Sunday, November 8, 2009
Red Wolf Conspiracy/Rats & the Ruling Sea European Mini-Tour, Part II
Okay, I’ll be straight with you: I’m home and recovering. Eleven days in France passed in a happy dream. For the first six, Kiran and I were having the Paris experience: first time around for both of us, and a good excuse to act like 18-year-olds on the backpack circuit once again. We did a number of predictable things (Café de Flore, Sacre Coeur) and a few not so predictable, like spending seven hours in the gardens of Versaille with our NYU/art history professor friend Christina Vankoehler. It was amusing to learn of the messages Louis XIV intended to convey with all those incredible sculptures. Here, for instance, are some Lycian peasants becoming frogs. The myth is from Ovid’s Metamorphoses; the peasants are turned into frogs after they muddy the water where Latona, mother of Apollo and Diana, wanted to drink. Louis was sending the aristocracy a warning: don't mess your betters or you'll end up squashed into the nether mud-zone. Let them eat flies.
The place we rented was in Montparnasse, a short walk from the Jardins du Luxembourg. It had a little kitchen (helpful in a town where a sandwhich on the street can run you $14) and even came with a neighborhood cat (I half expected her collar to have a tag identifying her as property of the Ministry of Tourism).
Then came Utopiales ’09, the big SF/F celebration in the city of Nantes. I had an absolute blast. Like any conference or convention, the greatest pleasure was the people. I found the attendees kind, smart, enthusiastic and hungry to debate ideas. Who could ask for more?
In addition to my incredibly cool French editor Bénédicte Lombardo and her equally brilliant partner Olivier Girard (also an editor & co-founder of the journal Bifrost), I had the good luck to spend time with scores of other authors. Among them were Ugo Bellagamba (who moderated a number of panels and can speak volumes about pirates), Michel Pagel (who is also my translator, and a prizewinner at that, as well as a terrifically smart guy), Pierre Bordage, Stephen Baxter, Sarah Ash, Hal Duncan (who apparently draws energy directly from gravitons or cell-phone signals or the nearest wall socket, because the man just doesn't sleep), and Stéphane Beauverger, who took the Grand Prix de l’Imaginaire for his novel Le Déchronologue (never have I seen a happier soul). Also loved meeting writer, journalist & lit student Annaïg Houesnard, who took me and Hal visit a jaw-dropping steampunk menagerie, “les machines de l'ile de Nantes”. Words fail me: these creations are works of art on an industrial scale, beautiful fusions of wood and iron sculpture—and they do things! Here’s a shot of the Grand Elephant, which actually walks, blinks, moves her ears, blows steam from her trunk....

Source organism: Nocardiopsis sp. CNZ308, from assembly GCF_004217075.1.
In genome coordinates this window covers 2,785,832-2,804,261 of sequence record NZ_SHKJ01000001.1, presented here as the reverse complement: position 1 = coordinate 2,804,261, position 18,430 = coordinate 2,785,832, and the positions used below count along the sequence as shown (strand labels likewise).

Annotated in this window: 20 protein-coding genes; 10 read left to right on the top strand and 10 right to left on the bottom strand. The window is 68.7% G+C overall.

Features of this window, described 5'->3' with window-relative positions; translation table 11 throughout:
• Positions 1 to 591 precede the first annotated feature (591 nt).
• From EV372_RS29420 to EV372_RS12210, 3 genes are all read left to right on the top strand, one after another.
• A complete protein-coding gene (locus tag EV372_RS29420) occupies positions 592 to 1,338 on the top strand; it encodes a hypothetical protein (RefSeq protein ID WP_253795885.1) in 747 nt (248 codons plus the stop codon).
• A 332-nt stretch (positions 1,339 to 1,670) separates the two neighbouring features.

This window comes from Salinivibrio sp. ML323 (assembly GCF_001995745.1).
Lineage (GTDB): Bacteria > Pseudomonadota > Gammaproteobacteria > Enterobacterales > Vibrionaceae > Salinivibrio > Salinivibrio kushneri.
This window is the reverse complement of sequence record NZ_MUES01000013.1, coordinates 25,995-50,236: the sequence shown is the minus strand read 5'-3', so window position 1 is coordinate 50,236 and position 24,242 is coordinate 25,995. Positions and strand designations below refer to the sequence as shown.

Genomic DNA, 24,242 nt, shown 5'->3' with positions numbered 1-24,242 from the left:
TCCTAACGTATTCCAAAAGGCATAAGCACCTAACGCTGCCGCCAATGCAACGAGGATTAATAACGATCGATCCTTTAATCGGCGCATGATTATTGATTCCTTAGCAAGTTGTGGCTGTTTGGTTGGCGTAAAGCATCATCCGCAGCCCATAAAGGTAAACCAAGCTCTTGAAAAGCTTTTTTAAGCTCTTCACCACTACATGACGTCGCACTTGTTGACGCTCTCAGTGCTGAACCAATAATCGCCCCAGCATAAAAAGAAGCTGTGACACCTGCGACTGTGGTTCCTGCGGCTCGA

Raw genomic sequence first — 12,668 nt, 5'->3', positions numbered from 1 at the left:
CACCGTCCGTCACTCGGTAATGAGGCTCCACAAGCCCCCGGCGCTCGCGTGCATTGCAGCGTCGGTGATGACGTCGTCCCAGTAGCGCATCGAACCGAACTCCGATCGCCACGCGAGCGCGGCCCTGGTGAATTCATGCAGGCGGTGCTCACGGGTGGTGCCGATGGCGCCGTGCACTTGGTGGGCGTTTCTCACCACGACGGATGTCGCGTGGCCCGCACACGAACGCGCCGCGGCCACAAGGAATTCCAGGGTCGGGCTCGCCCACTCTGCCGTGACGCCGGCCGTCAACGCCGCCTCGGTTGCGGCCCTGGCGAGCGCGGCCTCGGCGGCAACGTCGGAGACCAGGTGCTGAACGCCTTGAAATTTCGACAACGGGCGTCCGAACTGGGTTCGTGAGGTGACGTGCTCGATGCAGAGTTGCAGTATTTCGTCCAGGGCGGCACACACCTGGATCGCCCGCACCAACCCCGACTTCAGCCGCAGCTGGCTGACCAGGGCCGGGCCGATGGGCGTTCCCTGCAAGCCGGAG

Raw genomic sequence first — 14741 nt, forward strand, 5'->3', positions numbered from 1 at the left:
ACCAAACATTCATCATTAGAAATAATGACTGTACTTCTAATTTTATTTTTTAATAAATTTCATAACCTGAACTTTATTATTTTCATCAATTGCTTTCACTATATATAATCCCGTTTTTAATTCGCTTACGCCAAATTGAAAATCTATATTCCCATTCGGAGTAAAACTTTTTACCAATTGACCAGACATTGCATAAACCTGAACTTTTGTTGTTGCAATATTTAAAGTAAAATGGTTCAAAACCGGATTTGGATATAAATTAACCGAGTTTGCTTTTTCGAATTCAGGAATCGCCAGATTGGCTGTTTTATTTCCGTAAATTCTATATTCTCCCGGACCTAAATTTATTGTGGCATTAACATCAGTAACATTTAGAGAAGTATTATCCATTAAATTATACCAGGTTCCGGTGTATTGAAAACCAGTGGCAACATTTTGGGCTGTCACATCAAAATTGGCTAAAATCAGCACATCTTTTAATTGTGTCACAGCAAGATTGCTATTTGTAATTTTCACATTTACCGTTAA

I also had the great good luck to be interviewed seven times during that week. The footage of one of these is already online (only my answers are in English, however). Odd how many fingers my hand seems to grow each time I gesture.
All told, a splendid sojourn, and a much-needed breather from The River of Shadows: my only serious pause in six months, I hasten to add. The idea, see, is that a clean break like this can recharge your batteries even as it empties your bank account, so that you return freed from the temptation to indulge in further distractions, and so stimulated by the good company that you're twice as productive as before—as long as you keep the post-travel blogging to a minimum.